Bloede was born in Dresden, Germany. Her father and mother were refugees who fled Germany after the revolution of 1848. The family arrived in the United States in 1850, where her mother, Marie Bloede, was noted for her poetry and prose, and her father, Gustavus Bloede, edited the New-Yorker Demokrat, a Republican newspaper. Her parents were good friends of Bayard Taylor, at whose home they met Stedman, Stoddard, Aldrich and other well-known poets and authors of the United States.
Bloede was privately educated. Beginning in 1861, she made her home in Fort Greene, Brooklyn, living with her sister, the wife of S. T. King, at 34 Greene Ave. Bloede's brief self-assessment of her work and personality was: “There is very little to tell. I have published five volumes of poems, and that is all. I live very quietly. I go into society but little, and I do not belong to anything.” Bloede professed to find in the city the seclusion which pastoral poets find in rural life.
Although she went into society but little, she numbered among her friends prominent literary people of New York. She was not a member of any of the women's organizations in Brooklyn, as she felt that the art work of societies from which men were excluded amounted to little. She was interested in art, music and languages. She spoke English, French and German with fluency, and read Dutch, Italian and Latin with ease. She died, aged 60, in Baldwin, Long Island.
Bloede's childhood surroundings and talents impelled her to write. Her first book was a small volume of short poems, published in 1875. It was favorably reviewed in The New York Times. After much inquiry, Bloede learned that the review was written by Richard Grant White, who was greatly impressed by the quality of her work. That was her first critical recognition.
She used the name “Stuart Sterne” for all her works, and even after that name had become widely known, very few readers were aware that its owner was a woman. She adopted the name because she felt men's work was considered stronger than women's, and she wished her work to be judged by the highest standards and to stand or fall on its own merits.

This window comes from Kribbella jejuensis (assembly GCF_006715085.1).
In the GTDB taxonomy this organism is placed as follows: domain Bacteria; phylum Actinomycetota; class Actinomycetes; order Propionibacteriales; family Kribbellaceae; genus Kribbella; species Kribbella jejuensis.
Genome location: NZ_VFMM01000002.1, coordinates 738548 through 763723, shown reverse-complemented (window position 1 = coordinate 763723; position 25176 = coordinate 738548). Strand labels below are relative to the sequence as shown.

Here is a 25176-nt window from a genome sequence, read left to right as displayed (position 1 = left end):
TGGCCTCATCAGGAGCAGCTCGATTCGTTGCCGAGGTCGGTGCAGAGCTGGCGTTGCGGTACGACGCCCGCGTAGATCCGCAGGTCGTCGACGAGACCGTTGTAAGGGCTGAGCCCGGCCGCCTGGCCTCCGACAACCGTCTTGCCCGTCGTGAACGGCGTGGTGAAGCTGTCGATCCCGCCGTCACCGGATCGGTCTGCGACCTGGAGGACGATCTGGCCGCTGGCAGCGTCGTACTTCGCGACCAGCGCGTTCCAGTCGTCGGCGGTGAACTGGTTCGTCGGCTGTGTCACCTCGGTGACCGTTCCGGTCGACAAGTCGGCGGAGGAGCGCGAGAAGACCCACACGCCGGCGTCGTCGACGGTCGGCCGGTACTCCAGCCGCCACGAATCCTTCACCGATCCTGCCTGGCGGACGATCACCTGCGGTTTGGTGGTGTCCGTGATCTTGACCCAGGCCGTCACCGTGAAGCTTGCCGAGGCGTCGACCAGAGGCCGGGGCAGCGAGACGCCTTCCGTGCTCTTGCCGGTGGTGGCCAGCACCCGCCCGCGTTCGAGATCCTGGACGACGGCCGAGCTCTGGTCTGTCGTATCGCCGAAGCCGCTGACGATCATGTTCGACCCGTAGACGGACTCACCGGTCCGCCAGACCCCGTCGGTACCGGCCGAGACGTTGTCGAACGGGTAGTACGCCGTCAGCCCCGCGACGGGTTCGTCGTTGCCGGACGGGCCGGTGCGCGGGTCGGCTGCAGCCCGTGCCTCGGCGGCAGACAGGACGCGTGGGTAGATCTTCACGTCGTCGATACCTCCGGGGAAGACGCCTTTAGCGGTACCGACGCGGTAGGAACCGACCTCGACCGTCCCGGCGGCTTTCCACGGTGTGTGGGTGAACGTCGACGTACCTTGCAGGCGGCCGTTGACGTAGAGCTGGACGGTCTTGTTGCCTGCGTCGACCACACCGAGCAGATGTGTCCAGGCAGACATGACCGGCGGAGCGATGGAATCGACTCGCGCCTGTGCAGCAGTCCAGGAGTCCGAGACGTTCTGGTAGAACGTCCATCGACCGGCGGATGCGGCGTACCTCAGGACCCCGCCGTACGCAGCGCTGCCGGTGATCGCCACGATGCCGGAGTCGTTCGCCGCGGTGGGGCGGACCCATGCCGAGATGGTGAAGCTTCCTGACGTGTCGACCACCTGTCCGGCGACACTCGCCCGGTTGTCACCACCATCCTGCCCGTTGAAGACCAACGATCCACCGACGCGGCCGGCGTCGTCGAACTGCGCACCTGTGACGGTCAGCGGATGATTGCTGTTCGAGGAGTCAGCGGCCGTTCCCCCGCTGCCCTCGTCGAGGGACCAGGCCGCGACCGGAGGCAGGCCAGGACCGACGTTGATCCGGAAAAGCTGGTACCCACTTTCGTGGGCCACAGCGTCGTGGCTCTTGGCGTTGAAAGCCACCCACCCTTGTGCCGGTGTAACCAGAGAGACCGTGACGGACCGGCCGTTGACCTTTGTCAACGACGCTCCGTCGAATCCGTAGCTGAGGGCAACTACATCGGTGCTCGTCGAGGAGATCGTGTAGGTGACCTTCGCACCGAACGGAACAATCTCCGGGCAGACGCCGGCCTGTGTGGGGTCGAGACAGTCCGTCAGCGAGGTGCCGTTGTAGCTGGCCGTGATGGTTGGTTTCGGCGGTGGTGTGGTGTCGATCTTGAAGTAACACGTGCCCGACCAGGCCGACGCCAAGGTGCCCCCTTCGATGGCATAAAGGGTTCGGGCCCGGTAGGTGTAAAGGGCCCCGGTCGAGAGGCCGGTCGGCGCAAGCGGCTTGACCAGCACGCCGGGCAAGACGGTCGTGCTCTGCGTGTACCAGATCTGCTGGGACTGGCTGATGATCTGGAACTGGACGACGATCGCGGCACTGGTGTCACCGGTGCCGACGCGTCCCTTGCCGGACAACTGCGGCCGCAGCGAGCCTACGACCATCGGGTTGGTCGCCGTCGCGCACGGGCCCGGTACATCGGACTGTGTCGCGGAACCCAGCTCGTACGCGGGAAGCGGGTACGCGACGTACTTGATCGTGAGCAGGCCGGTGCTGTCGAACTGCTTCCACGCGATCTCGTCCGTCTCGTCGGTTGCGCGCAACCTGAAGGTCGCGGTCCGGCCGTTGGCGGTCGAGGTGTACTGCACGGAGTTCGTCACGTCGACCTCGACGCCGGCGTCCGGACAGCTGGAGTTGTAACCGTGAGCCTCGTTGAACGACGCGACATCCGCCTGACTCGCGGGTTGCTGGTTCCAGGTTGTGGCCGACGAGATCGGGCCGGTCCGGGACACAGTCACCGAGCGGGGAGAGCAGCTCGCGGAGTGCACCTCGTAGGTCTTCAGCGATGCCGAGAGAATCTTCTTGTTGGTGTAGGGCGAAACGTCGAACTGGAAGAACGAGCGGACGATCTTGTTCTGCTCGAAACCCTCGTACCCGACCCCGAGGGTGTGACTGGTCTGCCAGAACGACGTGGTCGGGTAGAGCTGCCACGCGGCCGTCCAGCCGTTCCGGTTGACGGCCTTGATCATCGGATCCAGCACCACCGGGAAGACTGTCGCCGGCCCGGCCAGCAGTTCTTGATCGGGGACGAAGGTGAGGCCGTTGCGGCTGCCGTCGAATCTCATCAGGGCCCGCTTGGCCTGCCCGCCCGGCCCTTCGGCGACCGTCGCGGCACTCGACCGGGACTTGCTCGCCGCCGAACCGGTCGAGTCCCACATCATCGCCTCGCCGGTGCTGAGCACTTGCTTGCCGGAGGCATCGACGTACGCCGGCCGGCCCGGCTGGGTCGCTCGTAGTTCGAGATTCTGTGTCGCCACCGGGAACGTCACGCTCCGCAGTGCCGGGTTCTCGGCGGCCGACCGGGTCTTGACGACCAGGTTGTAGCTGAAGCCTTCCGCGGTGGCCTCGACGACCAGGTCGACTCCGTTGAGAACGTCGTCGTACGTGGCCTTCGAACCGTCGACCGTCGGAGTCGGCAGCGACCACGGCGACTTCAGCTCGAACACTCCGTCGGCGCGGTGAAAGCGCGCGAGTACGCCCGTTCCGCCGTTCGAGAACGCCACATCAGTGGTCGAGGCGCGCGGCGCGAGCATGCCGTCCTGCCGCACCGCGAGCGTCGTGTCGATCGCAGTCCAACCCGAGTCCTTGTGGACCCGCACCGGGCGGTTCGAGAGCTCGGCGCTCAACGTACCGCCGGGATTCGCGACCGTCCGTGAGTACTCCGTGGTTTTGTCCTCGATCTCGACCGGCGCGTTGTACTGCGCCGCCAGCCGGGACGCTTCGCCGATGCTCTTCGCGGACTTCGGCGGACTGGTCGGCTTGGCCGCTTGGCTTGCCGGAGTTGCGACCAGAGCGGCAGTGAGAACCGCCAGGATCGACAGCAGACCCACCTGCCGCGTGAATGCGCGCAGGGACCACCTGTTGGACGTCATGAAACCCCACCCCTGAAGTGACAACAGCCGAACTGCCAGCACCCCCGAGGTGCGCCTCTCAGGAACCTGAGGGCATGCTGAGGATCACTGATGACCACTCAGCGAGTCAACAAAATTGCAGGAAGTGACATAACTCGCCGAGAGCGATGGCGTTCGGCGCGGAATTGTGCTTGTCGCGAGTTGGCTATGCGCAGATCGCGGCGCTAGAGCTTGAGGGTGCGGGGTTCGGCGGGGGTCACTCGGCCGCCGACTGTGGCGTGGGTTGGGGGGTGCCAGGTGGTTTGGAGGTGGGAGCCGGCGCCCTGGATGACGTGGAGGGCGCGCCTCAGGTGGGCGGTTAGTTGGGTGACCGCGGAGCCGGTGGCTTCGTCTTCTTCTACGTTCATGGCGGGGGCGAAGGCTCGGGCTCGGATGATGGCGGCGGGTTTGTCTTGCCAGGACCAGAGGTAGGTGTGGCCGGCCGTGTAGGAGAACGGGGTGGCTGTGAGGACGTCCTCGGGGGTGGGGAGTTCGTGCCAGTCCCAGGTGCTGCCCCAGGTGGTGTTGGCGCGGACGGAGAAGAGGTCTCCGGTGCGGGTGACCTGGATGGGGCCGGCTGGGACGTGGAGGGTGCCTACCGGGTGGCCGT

In 1878, she published Angelo, which she dedicated to White. He read the manuscript, and, on his representations, a prominent Boston house published it. Its success was instantaneous. It went through sixteen printings. She also published Giorgio (Boston, 1881), a long poem; Beyond the Shadows and Other Poems (Boston, 1888); and Piero da Castiglione (Boston, 1890), a story in verse of the time of Savonarola. She also produced a novel, The Story of Two Lives (New York, 1892).
Her biographer for American National Biography, Ann Perkins, thought that, although she was popular in her day, none of Bloede's work has aged very well. Her biography in American Women portrayed her as an artist in human passions, not in mere word and scene painting. That biography thought she had a dramatic touch, and that that quality illumined all her work, though none of her productions were cast in dramatic form.
- This article incorporates text from a publication in the public domain: Frances Willard; Mary A. Livermore, eds. (1897). "Bloede, Gertrude". American Women. 1. p. 98.